- Close the Registry Editor and restart your computer in order to allow your OS to enforce the changes that you just did.
- Return to the Properties screen of the CDpusersvc service and see if the problem is now fixed.
In case the problem is still occurring or you don’t want to disable this service altogether, move down to the next potential fix below.
Method 4: Performing SFC and DISM scans
As it turns out, this problem can also occur due to an underlying system file corruption. It seems like there are three problematic updates on Windows 10 that might end up breaking the CDpusersvc service.
Fortunately, every recent Windows version has a couple of built-in tools that are capable of fixing the majority of corrupted system files automatically.
SFC (System File Checker) and DISM (Deployment and Image Services and Deployment) are similar in some ways, but they operate differently which makes them ideal to be used together – That’s why we encourage you to run both in quick succession.
Start with an SFC scan, since it’s an entirely local tool that uses an archive stored on the OS drive to replace corrupted files with healthy equivalents. Run it and wait until the operation is complete.
Note: DO NOT interrupt this scan until the operation is complete. Doing this might leave your system exposed to additional logical errors that cannot be fixed conventionally.
Once the operation is complete, restart your computer and wait for the next startup to complete. After your computer boots back up, trigger a DISM scan, and wait patiently until the scan and deployment phases are finished.
After the second operation is finished, reboot your computer once again and see if the Failed to Read Description – Error Code 15100 issue is fixed once the next computer startup is complete.
Method 5: Fixing the App Store Permission issues (if applicable)
As it’s been documented by several affected users, the CDpusersvc will also start “svchost -k UnistackSvcGroup” – this is a service that’s tasked with performing automatic updates for the Microsoft App Store.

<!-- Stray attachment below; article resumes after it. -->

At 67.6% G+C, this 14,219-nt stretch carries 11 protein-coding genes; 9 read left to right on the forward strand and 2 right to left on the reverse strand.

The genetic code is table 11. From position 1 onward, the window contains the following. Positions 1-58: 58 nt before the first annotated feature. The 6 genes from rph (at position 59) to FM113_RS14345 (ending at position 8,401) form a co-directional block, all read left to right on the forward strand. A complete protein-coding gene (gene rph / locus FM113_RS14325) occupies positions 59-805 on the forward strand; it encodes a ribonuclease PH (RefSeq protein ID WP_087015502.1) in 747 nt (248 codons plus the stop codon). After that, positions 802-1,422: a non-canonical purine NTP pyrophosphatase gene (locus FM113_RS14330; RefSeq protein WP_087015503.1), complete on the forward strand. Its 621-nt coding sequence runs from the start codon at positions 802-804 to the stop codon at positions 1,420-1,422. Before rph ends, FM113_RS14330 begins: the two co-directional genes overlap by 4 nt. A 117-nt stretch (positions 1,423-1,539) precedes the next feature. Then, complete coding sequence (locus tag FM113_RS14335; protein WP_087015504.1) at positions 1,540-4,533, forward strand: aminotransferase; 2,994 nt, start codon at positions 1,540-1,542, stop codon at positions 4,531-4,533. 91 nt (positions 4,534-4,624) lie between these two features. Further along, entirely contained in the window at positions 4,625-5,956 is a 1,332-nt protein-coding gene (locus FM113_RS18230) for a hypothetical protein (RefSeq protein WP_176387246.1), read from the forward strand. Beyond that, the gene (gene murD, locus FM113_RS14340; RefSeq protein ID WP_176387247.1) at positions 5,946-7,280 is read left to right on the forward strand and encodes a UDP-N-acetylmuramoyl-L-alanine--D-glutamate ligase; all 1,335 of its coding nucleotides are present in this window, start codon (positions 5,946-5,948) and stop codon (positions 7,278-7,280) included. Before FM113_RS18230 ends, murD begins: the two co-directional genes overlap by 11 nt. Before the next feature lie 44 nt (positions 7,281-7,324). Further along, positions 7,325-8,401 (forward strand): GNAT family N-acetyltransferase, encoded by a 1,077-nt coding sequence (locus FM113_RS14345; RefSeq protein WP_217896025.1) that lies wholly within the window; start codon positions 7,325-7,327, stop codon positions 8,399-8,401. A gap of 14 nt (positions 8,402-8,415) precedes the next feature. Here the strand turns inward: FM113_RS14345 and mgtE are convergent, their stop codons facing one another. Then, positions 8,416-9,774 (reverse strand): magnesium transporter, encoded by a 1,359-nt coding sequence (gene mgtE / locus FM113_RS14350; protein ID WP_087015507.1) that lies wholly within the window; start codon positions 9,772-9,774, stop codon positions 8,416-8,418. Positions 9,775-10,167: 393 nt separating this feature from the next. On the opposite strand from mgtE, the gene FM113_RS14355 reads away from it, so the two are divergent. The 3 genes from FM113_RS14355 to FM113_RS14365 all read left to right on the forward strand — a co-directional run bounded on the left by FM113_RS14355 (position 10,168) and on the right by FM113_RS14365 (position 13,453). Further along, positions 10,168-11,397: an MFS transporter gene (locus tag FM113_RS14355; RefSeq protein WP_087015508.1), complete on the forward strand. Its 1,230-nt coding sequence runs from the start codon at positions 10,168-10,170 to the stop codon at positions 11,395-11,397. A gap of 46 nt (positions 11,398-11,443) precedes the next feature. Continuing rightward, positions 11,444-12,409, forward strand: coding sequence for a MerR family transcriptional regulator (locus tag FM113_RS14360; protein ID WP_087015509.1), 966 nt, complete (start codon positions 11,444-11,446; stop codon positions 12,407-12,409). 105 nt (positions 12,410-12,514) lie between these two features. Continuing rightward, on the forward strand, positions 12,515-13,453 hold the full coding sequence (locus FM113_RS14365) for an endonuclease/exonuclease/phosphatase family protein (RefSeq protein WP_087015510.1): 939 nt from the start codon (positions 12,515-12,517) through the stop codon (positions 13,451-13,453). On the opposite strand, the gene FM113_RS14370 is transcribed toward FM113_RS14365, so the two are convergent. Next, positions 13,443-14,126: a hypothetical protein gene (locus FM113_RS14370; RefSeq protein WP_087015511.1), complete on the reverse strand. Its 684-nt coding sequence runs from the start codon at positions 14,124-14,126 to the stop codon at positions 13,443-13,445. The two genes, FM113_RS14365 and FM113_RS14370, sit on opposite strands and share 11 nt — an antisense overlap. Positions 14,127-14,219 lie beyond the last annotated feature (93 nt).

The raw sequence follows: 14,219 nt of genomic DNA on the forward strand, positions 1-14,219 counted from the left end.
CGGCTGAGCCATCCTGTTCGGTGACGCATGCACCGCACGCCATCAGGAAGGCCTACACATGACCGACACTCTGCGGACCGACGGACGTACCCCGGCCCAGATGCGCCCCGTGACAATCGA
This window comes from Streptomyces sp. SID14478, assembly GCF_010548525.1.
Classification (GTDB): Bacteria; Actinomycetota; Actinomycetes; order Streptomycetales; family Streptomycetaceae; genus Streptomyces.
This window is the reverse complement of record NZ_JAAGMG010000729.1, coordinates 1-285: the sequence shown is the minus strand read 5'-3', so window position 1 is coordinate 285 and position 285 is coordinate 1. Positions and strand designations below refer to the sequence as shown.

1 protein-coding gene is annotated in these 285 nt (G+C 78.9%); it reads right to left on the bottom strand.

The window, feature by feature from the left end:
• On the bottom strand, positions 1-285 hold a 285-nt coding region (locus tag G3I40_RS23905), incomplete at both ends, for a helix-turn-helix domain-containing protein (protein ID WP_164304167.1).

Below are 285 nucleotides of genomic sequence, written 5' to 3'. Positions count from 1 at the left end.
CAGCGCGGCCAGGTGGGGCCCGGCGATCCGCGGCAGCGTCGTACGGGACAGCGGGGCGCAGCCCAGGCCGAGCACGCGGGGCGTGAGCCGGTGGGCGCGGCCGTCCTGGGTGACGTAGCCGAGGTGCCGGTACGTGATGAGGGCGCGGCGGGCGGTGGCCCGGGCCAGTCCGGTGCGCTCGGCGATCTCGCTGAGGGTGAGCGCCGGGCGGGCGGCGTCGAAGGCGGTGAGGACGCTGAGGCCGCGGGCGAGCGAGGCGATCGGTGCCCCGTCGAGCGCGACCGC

However, if you are not a fan of the Microsoft store and you previously disabled it via a Group Policy (or some other way), it’s very likely that this produces a conflict that will ultimately result in the Failed to Read Description pop-up error.
If this scenario is applicable, you will need to disable access to the Microsoft Store and disable Automatic Updates from within the app so the CDpusersvc knows about this change.
To do this, simply open the Microsoft App Store, click on the action button from the top-right corner and click on Settings from the newly appeared context menu. Next, from the context menu, uncheck the toggle associated with Update apps automatically.
However, in the event that you already have a group policy in place that disables the Microsoft App store, you will need to begin by lifting that policy or by doing a series of adjustments in your Registry using Registry Editor.
If your particular situation forces you to do this, follow the instructions below:
- Press Windows key + R to open up a Run dialog box. Next, type ‘regedit’ inside the text box and press Enter to open up the Registry Editor tool.
Note: When you are prompted by the UAC (User Account Control), click Yes to grant admin access.
- Once you’re inside the Registry Editor, use the left-section of this utility to navigate to the following location:
- When you get to this location, right-click on a free space and choose New > Dword (32-bit) Value from the context menu.